I am convinced you will appreciate her work especially in historical productions. As she believes herself, she has the right type of beauty for such roles. But don’t forget her exceptional comedic talent, which has garnered her huge popularity among TV and cinema audiences.
She was not only the delightful Żabcia from Przepis na życie, but also „saved” Patryk Vega’s Pitbull. Nowe porządki. She is a two-time recipient of the Polish Film Award Orzeł for leading female roles in the films Jack Strong and Body/Ciało.
Beata Tyszkiewicz, a statuesque beauty, the essence of elegance and style, sensual and distinguished, is undoubtedly a name still present in cinema-goers’ consciousness.
Her debut was in Zemsta in 1956, and within roughly a decade, she became one of the iconic faces in Polish cinema. Her peak achievements in her career are largely due to her collaboration with Andrzej Wajda and Wojciech Jerzy Has in the 60s.
It’s worth saying that she first shone in Wspólny pokój with the latter director, and nine years later, in the prime of her fame, she created in his film a classic portrayal of the biggest femme fatale in Polish literary tradition – Izabela Łęcka from Lalka.
With her cool sensuality and ethereal distance from the world, Tyszkiewicz fit the aloof character perfectly, for many viewers solidifying the image of this woman and becoming a pattern for a separate type of heroines.
Though since the 70s she has played major roles less frequently and seems to have been labeled as a character actress, one way or another, her face and manner have firmly inscribed themselves in the imaginarium of Polish culture.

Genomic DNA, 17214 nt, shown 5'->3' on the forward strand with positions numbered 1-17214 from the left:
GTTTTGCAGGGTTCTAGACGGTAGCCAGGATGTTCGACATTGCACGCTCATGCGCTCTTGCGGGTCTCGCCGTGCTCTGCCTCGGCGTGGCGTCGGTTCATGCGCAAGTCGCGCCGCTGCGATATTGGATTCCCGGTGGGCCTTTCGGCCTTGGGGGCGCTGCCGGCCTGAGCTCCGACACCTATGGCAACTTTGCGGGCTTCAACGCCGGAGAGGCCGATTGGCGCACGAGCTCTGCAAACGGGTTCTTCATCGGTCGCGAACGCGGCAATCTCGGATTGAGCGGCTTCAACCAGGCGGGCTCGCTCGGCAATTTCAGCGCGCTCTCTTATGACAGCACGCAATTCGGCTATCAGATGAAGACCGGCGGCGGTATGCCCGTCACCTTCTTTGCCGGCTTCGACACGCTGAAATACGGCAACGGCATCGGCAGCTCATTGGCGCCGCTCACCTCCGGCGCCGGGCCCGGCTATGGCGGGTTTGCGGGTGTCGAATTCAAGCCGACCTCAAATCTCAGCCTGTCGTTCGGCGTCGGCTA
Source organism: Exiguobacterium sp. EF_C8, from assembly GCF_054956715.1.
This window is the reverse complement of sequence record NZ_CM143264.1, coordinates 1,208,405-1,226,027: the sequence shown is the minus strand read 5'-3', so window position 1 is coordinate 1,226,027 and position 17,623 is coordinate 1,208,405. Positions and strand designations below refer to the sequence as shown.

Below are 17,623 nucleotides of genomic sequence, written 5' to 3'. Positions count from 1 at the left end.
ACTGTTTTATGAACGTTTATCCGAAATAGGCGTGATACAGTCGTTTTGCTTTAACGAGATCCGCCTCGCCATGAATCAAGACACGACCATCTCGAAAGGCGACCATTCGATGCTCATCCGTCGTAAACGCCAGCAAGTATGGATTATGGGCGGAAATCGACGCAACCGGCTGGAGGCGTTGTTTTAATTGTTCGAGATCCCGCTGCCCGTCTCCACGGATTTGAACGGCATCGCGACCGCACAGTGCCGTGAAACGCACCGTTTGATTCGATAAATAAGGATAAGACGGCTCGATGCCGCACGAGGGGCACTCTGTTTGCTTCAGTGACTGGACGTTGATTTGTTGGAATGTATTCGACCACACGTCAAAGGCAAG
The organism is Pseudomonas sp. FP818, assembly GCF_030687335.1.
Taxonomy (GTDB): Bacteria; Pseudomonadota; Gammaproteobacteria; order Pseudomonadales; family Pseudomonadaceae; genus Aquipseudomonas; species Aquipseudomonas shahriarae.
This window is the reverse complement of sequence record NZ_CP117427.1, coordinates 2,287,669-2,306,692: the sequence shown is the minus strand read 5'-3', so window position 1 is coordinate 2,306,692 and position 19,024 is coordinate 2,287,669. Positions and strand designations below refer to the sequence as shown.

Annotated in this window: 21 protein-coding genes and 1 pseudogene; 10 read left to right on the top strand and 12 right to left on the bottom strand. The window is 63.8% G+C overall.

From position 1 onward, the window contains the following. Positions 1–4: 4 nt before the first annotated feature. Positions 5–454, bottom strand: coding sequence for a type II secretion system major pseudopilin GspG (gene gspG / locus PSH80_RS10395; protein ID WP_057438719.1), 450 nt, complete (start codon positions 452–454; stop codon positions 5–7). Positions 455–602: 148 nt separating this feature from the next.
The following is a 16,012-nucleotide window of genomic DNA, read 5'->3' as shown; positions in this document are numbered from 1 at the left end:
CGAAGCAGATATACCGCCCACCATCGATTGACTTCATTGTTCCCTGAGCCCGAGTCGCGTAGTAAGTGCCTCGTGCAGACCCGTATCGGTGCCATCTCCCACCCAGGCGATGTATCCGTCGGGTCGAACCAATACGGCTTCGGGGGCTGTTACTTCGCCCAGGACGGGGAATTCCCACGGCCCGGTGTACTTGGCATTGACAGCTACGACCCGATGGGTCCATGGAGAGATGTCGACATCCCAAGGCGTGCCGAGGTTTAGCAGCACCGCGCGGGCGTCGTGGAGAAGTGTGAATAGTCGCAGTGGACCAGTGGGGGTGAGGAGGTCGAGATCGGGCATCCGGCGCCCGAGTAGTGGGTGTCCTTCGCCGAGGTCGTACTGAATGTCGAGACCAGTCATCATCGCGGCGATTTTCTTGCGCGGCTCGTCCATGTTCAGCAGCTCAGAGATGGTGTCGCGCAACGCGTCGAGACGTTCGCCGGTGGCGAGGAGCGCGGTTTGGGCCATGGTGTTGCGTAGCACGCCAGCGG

Anna Seniuk broke onto the scene back in 1971 with a film called Kardiogram, directed by Roman Załuski. I know it’s hard to imagine, but people went to the cinema in droves to see this flick.
Of course, the film was a masterpiece, but let’s be real, it was Anna’s daring scenes that drew the crowds. Can you imagine the uproar when she, playing the hero’s lover, revealed her curvaceous figure?
Fast forward three years and Anna took the role of Madzia Karwowska, playing a loveable yet scatterbrained engineer’s wife. This role marked her indelibly in the audience’s minds. Today, if you want to see a revered character actress with a natural comedic flair, look no further than Anna Seniuk.
I think it’s worth mentioning her iconic role in Moralności Pani Dulskiej, a teleplay which definitely made history. What I find fascinating about Anna is her love for radio dramas and voice acting, where she has nothing but her voice and unlimited imagination at her disposal.
In 1998, she achieved the title of Professor of Theater Studies, and I think it was well-deserved.
If Kasia Figura embodies raw, voluptuous sex appeal, then Grażyna Szapołowska personifies allure and erotic sophistication. In every role, she is the seductive lady, the mysterious femme fatale, the wicked aristocrat, and the woman of class and ferocity all at once.
She was Poland in Konwicki’s Lawa, embodied femininity for Kieślowski, and was Telimena in the adaptation of our national epic. Even today, her animal magnetism outshines younger and more beautiful actresses. If you need a name for sex appeal in Poland, it’s Grażyna.
Maja Komorowska has a knack for crafting an aura of mystery and other-worldliness around her characters. Let me tell you, this was most evident in her powerful performance as Rachela in Andrzej Wajda’s Wesele.
Komorowska leans into subtlety, avoiding overt expressions and exaggerated facial cues. I am convinced that the majority of her character’s emotions are conveyed through her remarkable eye acting and the pacing of her dialogue.
I believe her standout roles are from Panien z Wilka and Życiu rodzinnym. Both characters exude psychological depth, harboring an inner sorrow, making them seem unattainable and secretive. It is truly remarkable how she can bring such multidimensionality and acting truth to the table with minimal means of expression.